- Can you tell us a bit about your background and how you started your adventure with doing art?
· I’ve always really loved comics and cartoons, and fantasy and storytelling, so in high school I started designing my own characters and stories. Moving to a bigger city to go to arts school afterwards was a big step for me in the right direction, and I wanted to get my artwork out into different places and on different projects. So I started showing my work to galleries and submitting to contests, and working on comic projects and exhibiting at conventions, and things moved along more and more.
- Where do you get your ideas and inspiration for your work?
· I feel inspired by lots of things- almost everything, from interesting words to beautiful things in nature both large and small. Even textures and fabrics can fill me with ideas.
- The girls in your paintings have very pretty faces – please share your story how you
· I know with my girls and characters that they have something to share and I want to feel what they express, and express what they feel. Emotion can play a role in how I want a figure to express themselves, they might be crying or looking shy, or full of wonder. These expressions are important to me and to them.
- Your girls appear to be main characters in the paintings together with little animals as supporting actors. Can you please share the relationship or meaning between them?
· Often my paintings will have thoughts or ideas that build into them, and the animals can be symbolic. Sometimes an animal can stand for multiple symbols, like butterflies or lovebirds. Butterflies are beautiful but also signal change and have a short lifetime. Sometimes the animals build a theme, for instance, Canadian Tiger incorporates animals all found in Canada.
- You chose many different colour lines. I feel these lines create excitement for the audience. How did you choose your color pallet?
· My colours can sometimes be a reflection of what I want to express, or what the painting wants to express. I love colours so much, I want my paintings to share that, and often strong colours contribute to the fantasy element or place-less-ness when the figures are in a colourful emotional space you can’t place geographically.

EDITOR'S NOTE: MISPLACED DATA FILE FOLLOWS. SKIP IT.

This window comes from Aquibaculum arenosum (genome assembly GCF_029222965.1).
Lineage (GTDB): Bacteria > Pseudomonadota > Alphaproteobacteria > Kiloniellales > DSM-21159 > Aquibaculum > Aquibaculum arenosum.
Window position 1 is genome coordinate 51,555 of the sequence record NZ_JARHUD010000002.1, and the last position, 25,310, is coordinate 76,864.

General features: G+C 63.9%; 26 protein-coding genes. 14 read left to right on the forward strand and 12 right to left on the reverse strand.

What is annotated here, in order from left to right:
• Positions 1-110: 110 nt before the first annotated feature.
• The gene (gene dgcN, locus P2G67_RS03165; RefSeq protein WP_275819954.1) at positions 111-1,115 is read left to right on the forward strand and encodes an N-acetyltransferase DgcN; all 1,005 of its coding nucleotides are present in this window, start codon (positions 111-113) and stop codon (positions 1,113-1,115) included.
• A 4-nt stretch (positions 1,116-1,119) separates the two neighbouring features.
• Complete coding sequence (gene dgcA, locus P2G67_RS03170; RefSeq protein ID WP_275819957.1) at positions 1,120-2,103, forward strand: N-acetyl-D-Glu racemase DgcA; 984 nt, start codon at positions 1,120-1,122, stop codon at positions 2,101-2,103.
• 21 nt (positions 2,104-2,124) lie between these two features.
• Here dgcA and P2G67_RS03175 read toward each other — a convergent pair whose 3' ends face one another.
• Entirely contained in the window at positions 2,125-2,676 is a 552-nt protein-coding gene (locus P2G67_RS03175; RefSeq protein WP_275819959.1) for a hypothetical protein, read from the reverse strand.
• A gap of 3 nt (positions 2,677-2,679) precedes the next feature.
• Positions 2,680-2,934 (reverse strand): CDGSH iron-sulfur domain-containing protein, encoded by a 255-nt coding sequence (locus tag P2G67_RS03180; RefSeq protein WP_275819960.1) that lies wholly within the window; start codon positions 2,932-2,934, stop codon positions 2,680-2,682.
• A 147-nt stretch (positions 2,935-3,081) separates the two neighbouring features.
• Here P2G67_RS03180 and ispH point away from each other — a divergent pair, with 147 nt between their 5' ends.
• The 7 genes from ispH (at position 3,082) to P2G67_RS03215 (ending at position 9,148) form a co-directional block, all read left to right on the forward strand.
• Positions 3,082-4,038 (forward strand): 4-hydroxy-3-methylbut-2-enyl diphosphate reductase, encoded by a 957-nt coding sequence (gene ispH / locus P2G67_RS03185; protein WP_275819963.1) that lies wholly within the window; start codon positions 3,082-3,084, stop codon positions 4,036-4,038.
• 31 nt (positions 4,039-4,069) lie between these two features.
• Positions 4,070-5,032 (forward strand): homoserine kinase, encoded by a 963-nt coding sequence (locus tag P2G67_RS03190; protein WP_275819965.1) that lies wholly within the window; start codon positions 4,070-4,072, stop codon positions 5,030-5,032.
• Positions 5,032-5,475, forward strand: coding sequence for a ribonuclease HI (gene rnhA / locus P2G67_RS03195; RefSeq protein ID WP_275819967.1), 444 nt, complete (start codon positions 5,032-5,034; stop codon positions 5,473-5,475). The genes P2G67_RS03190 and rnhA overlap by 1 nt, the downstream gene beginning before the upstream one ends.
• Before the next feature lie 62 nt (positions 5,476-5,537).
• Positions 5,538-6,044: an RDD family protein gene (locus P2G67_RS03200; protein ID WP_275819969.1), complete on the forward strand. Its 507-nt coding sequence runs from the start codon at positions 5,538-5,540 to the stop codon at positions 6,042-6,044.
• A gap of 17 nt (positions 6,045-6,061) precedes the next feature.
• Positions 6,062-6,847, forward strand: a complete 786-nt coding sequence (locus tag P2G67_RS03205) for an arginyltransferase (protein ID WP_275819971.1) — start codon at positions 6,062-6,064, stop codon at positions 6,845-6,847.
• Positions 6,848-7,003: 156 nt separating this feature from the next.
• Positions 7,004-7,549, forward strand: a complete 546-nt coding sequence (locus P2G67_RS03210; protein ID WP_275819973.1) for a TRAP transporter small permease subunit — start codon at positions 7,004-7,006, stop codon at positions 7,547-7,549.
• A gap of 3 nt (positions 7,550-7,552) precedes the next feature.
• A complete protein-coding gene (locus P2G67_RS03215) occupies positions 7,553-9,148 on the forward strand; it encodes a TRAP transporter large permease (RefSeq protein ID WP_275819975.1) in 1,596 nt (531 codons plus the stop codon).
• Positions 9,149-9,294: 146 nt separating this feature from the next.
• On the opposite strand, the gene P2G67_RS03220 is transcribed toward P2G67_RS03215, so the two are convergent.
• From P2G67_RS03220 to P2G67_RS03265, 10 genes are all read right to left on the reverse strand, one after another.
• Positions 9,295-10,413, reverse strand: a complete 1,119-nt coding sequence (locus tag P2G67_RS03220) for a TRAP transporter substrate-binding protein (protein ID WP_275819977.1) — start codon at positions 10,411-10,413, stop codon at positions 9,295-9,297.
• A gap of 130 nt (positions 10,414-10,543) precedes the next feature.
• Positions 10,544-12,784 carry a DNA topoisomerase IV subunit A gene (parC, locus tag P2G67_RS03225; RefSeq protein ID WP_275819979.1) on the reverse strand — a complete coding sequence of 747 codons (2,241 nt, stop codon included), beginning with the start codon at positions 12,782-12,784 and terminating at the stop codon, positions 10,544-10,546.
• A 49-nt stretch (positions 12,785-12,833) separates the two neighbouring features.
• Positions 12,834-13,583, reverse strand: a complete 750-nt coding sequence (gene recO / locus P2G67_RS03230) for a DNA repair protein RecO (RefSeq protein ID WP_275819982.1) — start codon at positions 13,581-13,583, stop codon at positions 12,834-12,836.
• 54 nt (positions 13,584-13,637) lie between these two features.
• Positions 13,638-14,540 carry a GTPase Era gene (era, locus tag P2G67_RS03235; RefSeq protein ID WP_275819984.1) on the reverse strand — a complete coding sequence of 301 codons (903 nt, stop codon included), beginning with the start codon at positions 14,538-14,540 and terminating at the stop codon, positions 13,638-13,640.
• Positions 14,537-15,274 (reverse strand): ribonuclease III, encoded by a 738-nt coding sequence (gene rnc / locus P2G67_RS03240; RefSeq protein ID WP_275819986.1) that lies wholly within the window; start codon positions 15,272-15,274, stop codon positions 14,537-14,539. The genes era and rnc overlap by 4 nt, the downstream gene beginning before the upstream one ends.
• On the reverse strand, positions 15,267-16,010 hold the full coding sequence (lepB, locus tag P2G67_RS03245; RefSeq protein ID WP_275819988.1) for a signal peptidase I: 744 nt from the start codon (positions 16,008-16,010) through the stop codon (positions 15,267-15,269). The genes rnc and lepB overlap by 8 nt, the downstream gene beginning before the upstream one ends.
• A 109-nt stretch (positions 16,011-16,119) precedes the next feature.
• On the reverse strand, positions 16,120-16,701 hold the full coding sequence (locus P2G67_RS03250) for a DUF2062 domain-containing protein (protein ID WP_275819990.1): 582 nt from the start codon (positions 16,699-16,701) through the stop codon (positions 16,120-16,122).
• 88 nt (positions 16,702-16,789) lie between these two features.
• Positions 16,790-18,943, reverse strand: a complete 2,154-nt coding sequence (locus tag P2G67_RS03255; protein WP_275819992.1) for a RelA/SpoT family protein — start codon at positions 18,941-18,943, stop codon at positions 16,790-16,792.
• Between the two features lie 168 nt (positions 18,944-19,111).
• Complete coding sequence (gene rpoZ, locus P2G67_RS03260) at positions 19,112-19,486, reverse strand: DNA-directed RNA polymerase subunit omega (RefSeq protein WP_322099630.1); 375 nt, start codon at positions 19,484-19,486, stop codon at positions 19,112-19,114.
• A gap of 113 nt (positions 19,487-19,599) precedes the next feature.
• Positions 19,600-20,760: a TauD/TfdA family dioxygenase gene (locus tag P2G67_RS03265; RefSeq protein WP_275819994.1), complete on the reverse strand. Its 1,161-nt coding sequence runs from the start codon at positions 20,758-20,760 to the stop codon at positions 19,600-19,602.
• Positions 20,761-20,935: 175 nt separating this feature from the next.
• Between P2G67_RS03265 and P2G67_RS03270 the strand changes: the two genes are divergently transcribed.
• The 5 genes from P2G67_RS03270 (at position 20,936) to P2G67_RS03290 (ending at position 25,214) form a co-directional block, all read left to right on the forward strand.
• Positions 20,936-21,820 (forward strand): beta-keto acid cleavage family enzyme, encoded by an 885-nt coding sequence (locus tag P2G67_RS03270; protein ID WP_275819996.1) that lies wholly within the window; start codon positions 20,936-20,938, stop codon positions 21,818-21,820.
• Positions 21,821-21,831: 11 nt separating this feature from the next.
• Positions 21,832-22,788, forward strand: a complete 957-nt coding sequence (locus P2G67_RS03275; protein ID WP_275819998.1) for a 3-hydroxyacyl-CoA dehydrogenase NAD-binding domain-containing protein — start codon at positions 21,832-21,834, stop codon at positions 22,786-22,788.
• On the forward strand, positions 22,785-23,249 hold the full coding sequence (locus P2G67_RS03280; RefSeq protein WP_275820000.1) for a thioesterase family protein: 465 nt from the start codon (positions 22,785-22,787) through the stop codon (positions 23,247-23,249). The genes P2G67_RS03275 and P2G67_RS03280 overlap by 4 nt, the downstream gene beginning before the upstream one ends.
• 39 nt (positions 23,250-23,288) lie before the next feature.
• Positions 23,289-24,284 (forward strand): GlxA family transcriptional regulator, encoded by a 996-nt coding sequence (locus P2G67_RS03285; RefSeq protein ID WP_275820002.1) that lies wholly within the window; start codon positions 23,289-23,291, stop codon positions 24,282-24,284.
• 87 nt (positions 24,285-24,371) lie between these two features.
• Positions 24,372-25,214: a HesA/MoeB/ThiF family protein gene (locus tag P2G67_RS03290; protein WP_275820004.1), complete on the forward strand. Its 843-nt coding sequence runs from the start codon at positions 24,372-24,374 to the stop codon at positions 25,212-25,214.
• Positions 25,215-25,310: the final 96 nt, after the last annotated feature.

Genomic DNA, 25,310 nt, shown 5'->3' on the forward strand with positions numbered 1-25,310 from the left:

- As an artist what message do you carry?
· I think as an artist I have lots of different feelings and messages at different times. Some of them are very personal and show only through the finished painting. Some messages I’m more vocal about. For example, my painting Zebramilk features an endangered Zebra Shark and the girl is crying tears of crude oil- spills of which are threatening our oceans and their wonderful creatures. However, my paintings messages can also be deeply personal and interpretive to the viewer. I’ve heard lots of different interpretations, everything from paintings about lost love to girls wearing helmets from alien visits. If these messages make a positive impact on the viewers experience I think it’s great they can have that experience of my art.
- What part of the creative process do you find the most difficult? Is there anything, in your opinion that you would like to improve?
· I think a hard part of the creative process can be if I have a tight deadline, or something comes up and makes my schedule tighter for getting to spend the full amount of time on a painting comfortably. I’ve had many long nights in my studio painting until very late, because it can be hard to fit everything in, but the paintings must take time. I think this is challenging for lots of artists too.
Visit her website at www.camilladerrico.com
And online store store.camilladerrico.com where the sales directly support her.
She like to chat with her fans and post new art on facebook.com/camilladerricoart
And Camilla d’Errico on DeviantArt